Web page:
Monday, June 13, 2016

Critical Reviews of India's National Intellectual Property Rights Policy, 2016

India's National Intellectual Property Rights Policy, 2016, receives mixed reactions from the policy analysts, activists, industry experts and scholars of innovation studies. Some of the observations are appeared in the following online articles:
  • National Intellectual Property Policy Suffers from a Lack of Conceptual Clarity. by Srividhya Ragavan, K. Subramanian | | June 11, 2016 | Download | The best aspects of the document are contained in the third objective discussing the legal and legislative framework.
  • Why New IPR Policy Is Inadequate: Pressure from US Is Unstated Reason. by K M Gopakumar | Economic and Political Weekly | 21 May, 2016 | Download | By proposing a maximalist approach towards intellectual property rights, the new IPR policy announced by the government is not tailored for India's socio-economic requirements.
  • National Intellectual Property Rights: Patently a Missed Opportunity. by Achal Prabhala & Sudhir Krishnaswamy | The Hindu | May 25, 2016 | Download
  • India's New IP Policy: A "Bare" Act? by Shamnad Basheer | |  June 6, 2016 | Download
  • Modi's New Intellectual Property Rights Policy Will Only Benefit Players with Deep Pockets. by Anubha Sinha | The Wire | May 21, 2016 | Download | The new policy fails to enact a balanced regime and instead is tilted in favour of rights-holders.
  • Why You Just Can't Have a One-Size-Fits-All IPR Policy. by Sushila Ravindranath | June 13, 2016 | Financial Express | Download | The National IPR (Intellectual Property Rights) policy was released on May 11. This 38-page document will give directions to the government to promote 'creative and innovative India'.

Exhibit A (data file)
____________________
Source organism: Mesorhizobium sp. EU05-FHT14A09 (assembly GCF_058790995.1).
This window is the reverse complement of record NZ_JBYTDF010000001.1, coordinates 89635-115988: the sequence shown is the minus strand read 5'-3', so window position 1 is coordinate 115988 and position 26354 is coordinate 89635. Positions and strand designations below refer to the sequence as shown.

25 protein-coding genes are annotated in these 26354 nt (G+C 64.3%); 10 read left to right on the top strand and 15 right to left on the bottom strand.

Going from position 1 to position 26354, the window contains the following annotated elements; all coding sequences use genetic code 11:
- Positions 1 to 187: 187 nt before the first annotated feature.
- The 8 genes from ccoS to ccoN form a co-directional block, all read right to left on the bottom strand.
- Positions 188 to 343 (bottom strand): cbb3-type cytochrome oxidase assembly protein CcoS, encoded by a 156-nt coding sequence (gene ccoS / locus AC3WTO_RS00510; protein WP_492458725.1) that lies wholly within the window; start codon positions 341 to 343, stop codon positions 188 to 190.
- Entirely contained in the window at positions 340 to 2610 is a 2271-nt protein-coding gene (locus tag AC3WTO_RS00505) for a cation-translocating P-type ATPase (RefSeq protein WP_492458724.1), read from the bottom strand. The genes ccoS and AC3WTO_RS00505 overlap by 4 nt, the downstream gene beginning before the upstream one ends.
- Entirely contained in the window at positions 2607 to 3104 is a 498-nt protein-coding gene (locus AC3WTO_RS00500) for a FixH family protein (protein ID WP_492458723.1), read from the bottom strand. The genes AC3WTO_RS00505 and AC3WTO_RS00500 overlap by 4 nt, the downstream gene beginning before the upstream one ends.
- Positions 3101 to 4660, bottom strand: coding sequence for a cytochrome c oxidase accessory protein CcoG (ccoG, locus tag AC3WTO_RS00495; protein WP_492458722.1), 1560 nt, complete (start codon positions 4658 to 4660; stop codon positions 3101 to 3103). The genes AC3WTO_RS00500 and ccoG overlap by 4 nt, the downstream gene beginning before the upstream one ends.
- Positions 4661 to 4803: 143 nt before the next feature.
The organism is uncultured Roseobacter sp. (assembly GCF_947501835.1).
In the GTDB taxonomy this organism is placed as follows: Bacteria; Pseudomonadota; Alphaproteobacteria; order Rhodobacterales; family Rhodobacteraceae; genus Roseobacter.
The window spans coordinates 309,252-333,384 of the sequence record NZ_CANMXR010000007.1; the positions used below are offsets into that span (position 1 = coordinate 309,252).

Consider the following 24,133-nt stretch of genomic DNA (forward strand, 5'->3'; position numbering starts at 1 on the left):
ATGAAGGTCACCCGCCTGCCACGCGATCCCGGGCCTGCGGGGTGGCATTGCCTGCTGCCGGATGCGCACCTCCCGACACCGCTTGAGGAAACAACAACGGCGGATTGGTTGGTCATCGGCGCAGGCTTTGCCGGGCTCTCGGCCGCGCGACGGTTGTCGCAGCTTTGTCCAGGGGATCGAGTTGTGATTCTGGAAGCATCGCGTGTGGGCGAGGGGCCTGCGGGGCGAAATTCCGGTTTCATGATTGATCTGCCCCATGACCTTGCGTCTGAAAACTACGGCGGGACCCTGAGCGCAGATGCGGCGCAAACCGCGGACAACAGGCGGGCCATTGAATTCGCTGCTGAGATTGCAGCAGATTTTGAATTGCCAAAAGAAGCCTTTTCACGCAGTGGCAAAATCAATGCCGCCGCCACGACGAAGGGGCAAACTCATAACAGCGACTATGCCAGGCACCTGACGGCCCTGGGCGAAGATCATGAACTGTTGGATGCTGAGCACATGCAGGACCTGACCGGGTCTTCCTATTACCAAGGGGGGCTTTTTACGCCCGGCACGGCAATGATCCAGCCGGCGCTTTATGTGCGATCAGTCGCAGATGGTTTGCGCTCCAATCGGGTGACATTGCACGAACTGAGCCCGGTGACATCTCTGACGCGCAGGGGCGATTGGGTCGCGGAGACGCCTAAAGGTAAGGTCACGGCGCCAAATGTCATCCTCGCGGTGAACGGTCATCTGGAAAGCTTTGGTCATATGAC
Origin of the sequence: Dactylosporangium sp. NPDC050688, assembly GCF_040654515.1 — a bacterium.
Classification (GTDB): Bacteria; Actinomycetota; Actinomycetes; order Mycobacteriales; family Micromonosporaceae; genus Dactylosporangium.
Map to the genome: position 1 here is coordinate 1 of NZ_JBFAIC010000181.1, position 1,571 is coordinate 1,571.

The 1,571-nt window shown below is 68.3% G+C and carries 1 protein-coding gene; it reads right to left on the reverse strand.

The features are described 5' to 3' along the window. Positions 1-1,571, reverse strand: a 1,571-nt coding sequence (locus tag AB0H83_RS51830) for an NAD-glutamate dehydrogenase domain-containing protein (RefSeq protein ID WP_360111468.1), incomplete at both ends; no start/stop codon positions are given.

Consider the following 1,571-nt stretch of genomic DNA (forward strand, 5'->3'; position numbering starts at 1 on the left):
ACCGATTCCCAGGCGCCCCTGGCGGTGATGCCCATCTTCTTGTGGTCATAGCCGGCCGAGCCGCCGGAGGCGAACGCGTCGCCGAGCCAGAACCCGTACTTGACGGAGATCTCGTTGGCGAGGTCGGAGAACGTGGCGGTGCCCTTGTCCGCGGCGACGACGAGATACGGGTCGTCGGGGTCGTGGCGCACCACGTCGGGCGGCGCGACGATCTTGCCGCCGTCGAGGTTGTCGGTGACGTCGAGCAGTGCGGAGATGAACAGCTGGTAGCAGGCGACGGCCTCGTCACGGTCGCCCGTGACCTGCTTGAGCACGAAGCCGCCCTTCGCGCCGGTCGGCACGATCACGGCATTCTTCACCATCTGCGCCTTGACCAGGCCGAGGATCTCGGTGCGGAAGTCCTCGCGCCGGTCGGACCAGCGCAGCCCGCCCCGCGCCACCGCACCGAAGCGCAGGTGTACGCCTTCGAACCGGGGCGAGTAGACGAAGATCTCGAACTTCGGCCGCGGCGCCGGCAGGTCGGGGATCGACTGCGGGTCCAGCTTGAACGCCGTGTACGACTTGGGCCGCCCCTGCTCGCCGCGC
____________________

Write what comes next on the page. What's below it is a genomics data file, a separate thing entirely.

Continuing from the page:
• India Calls for Flexibilities in Intellectual Property Rights to Combat AIDS. by PTI | | June 10, 2016 | Download
  • Ahead of Prime Minister Modi's Visit, Doctors Without Borders Urges India to Put People's Health Before Pharmaceutical Profits. by | June 02, 2016 | Download | India must resist pressure from US lawmakers and pharmaceutical industry groups to block access to key medicines for millions of people worldwide.
  • At EU-India Summit, India Must Defend Its "Pharmacy of the Developing World". by | June 02, 2016 | Download | MSF urges Indian Prime Minister not to cave into pressure from EU to accept trade deal that could prevent millions of people from accessing lifesaving medicines.

  • Indian National Intellectual Property Rights Policy, 2016 | Department Of Industrial Policy & Promotion: Government of India | May 12, 2016 | Download

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